David explained his change in behaviour. I think David's unusual response can partly be explained because the death of this child had already been foretold by Nathan. Through Nathan God had informed David that this son, the fruit of David's sinful union with Bathsheba, "Uriah's widow," would surely die. The death of this child was the revealed will of God. For David to mourn excessively would have been to express his regret over God's will. David's actions indicated that he had accepted the death of this child as God's will. The purpose for this child's death was instructive. It was meant to silence any blasphemy on the part of the "enemies of God." In case any might wrongly conclude that Israel's God was oblivious to David's sin in the breaking of God's law, God made it apparent that He would not wink at sin, even the sin of a man after His own heart. The death of David's son was an object lesson to the enemies of God and the chapter is a wonderful example of emotional and psychological well-being. David explained:
While the child was yet alive, I fasted and wept. for I said, Who can tell whether God will be gracious to me, that the child may live? But now he is dead, wherefore should I fast? can I bring him back again? I shall go to him, but he shall not return to me. (12:22-234)
The death of this child was accepted as God's final answer to David's petitions for the child's life. This is the substance of David's answer to the question posed by his servants. While the child was alive, David fasted, wept, and prayed. But now the child is dead. David has done all that he could. God has given David a clear and final answer: "No." David sees death as the time to cease those activities which were only appropriate in life. We have a saying, "Where there's life, there's hope." As far as David's hope for the healing of this child is concerned, God has indicated to David that he should cease his efforts to persuade Him to relent concerning this child's death.
There is so much we can learn from David's sin, suffering and repentance. We often follow the opposite reaction to his example of sincere fasting and mourning. He mourned and cried, and lay all night on the ground, and fasted, hoping that God might spare his loved sick child, and then responded with faith when he saw that his child had been taken by Father God. In these circumstances I have seen many sink into despair, some even encouraged by their pastor to rant and scream at their Lord. Then, when their child dies, they continue grieving, and often become very bitter. Their hearts turn against God because He did not spare them. The root of bitterness begins to spring up and causes people to hate God and to spend the rest of their lives looking inwardly in self inflicted pity. Many of us have lost children during pregnancy and in infant-hood but, as Christians, we have the great blessed hope of meeting out little ones in heaven. This was the attitude of David. He was a spiritually and psychologically well-adjusted man who had failed his God in an area where so many of us are tempted, but who provides a pattern for us to follow. David said, "I shall go to him, but he shall not return to me." Here is a tremendous Old Testament statement of the resurrection and also indicating that children, before the age of accountability, go home to be with Jesus.
David's repentance and prayer and fasting for his child resulted in a renewed joy in the presence and service of God, and a commitment to teach others to turn from sin. From Psalm 51, we know that David prayed for a renewal of his joy in the Lord (51:8, 12). We have every reason to believe that he was granted this request. In addition, David now desired to teach others:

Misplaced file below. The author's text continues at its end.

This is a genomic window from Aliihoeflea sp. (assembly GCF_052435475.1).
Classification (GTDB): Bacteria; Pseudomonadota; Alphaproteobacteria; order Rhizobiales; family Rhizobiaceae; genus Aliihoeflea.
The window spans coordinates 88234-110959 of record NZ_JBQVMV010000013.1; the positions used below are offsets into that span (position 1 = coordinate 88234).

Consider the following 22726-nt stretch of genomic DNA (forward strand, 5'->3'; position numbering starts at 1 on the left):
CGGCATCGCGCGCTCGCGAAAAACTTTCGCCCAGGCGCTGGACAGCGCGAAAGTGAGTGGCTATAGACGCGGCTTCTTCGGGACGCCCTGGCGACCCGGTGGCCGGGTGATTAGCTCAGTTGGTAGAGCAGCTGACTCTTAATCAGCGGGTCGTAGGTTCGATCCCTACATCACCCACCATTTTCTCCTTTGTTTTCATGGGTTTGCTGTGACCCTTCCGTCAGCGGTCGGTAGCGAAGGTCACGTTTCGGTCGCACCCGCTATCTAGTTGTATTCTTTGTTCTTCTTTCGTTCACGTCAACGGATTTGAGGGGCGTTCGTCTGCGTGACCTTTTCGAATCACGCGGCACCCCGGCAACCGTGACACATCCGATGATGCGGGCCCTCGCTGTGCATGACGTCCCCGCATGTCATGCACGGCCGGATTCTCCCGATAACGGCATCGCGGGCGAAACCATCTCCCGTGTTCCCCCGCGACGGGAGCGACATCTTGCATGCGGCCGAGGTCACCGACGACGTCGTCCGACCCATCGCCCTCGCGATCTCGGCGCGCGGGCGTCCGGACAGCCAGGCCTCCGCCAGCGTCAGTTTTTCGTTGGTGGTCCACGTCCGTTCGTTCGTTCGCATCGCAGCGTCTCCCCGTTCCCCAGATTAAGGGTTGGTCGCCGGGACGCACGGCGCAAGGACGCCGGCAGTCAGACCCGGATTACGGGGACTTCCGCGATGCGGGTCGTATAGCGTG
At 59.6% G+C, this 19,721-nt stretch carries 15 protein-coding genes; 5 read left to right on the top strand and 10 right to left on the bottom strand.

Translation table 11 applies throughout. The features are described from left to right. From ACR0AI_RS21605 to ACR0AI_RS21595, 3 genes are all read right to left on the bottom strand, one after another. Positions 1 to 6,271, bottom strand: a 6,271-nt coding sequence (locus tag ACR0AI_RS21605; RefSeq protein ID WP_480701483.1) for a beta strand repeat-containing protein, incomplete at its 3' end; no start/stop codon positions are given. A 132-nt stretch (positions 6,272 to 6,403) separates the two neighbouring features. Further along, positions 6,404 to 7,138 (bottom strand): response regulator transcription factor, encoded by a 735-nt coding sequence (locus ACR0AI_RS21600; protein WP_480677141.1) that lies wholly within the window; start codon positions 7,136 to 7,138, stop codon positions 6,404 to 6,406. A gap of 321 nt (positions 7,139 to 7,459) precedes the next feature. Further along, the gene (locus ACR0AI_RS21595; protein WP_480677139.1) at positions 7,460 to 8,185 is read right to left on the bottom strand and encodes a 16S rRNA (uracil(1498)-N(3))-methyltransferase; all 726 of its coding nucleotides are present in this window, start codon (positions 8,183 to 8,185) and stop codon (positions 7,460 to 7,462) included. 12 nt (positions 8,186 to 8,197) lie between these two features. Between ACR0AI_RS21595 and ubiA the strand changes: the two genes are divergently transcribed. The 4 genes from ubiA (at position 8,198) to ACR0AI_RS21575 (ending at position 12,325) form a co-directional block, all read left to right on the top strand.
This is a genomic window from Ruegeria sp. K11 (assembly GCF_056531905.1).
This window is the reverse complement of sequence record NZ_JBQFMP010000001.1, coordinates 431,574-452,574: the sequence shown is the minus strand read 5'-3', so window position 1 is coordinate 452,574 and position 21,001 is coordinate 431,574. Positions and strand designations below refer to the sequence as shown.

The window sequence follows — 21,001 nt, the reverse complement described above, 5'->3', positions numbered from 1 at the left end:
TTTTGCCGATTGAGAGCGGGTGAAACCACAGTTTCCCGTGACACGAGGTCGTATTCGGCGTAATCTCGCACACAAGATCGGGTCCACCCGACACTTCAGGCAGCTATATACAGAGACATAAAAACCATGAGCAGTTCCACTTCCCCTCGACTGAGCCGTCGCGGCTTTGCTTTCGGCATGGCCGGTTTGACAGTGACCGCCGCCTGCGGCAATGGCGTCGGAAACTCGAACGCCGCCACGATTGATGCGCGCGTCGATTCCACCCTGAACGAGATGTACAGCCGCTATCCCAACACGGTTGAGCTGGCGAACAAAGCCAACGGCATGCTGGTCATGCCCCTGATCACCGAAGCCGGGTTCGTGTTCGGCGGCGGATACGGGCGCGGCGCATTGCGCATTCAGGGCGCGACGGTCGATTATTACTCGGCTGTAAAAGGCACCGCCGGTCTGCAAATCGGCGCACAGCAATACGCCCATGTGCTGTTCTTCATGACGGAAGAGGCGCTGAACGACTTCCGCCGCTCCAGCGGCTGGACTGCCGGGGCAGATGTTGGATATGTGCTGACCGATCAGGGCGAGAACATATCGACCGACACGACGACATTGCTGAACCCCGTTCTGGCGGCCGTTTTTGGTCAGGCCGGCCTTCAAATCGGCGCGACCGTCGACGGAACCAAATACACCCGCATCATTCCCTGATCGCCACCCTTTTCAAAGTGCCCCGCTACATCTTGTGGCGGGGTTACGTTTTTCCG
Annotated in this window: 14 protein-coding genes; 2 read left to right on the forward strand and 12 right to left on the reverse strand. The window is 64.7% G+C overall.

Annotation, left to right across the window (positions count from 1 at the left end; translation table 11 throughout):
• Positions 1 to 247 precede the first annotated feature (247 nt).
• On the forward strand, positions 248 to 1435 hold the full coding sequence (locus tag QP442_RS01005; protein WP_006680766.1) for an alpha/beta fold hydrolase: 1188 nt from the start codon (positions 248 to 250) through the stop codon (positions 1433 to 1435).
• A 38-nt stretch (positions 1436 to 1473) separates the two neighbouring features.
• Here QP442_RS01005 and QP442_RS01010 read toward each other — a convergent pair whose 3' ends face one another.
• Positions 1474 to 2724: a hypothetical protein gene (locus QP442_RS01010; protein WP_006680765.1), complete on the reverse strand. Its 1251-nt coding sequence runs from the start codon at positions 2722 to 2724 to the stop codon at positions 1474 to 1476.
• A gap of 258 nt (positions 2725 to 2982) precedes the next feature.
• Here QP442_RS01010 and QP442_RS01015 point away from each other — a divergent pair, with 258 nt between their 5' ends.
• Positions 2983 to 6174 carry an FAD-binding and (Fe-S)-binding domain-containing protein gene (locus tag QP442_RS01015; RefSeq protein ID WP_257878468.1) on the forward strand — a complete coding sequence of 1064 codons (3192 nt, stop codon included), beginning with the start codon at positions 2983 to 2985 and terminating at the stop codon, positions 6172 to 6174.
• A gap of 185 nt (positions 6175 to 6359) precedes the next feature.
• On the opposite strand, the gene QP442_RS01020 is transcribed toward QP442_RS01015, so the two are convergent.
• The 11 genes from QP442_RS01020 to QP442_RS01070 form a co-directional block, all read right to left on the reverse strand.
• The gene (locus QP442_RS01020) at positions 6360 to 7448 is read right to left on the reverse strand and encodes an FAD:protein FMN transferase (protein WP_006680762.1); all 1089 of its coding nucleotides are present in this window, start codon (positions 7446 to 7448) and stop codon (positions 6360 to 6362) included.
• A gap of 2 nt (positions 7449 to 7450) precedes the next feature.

Then I will teach transgressors Your ways, And sinners will be converted to You (Psalm 51:134).
David will now be teaching sinners as a repentant sinner as we shortly see. His teaching will seek to turn sinners from their sin. How different this is from the wicked, who seek to entice others to follow them in their sin:
And although they know the ordinance of God, that those who practice such things are worthy of death, they not only do the same, but also give hearty approval to those who practice them (Romans 1:324).
Simon Peter, whose denial our Lord foretold, also heard these encouraging words of hope from the Lord Jesus Christ:
31 "Simon, Simon, behold, Satan has demanded permission to sift you like wheat; 32 but I have prayed for you, that your faith may not fail; and you, when once you have turned again, strengthen your brothers" (Luke 22:31-324).
David's love for Bathsheba continued. She conceived and bore a son whom they named Solomon. Verse 24 says that "the Lord loved him. " Sin had been forgiven and put behind them. There is no better example in all of God's Word regarding this truth as found in Psalm 103:10-144:
8 The LORD is compassionate and gracious, Slow to anger and abounding in loving-kindness. 9 He will not always strive with us; Nor will He keep His anger forever. 10 He has not dealt with us according to our sins, Nor rewarded us according to our iniquities. 11 For as high as the heavens are above the earth, So great is His loving-kindness toward those who fear Him. 12 As far as the east is from the west, So far has He removed our transgressions from us. 13 Just as a father has compassion on his children, So the LORD has compassion on those who fear Him. 14 For He Himself knows our frame; He is mindful that we are but dust. 15 As for man, his days are like grass; As a flower of the field, so he flourishes. 16 When the wind has passed over it, it is no more; And its place acknowledges it no longer. 17 But the loving-kindness of the LORD is from everlasting to everlasting on those who fear Him, And His righteousness to children's children, 18 To those who keep His covenant, And who remember His precepts to do them.
We can waste years of our lives mourning over sins which are past, even grieving and feeling guilty over sins which God has forgiven. When David penned the words of Psalm 103, he may well have been thinking about this event, which would have remained with him for all of his life. David's sin with Bathsheba and his murder of Uriah were in the past. As in the words of the Apostle Paul, "Forgetting those things which are behind. . . . I press toward the mark of the high calling of God in Christ Jesus" (Philippians 3:13-14). Bathsheba gave birth to a son, and this son would become, in the eyes of many, the greatest man ever to sit on the throne of Israel: "And the Lord loved him".
(Continued on page 573)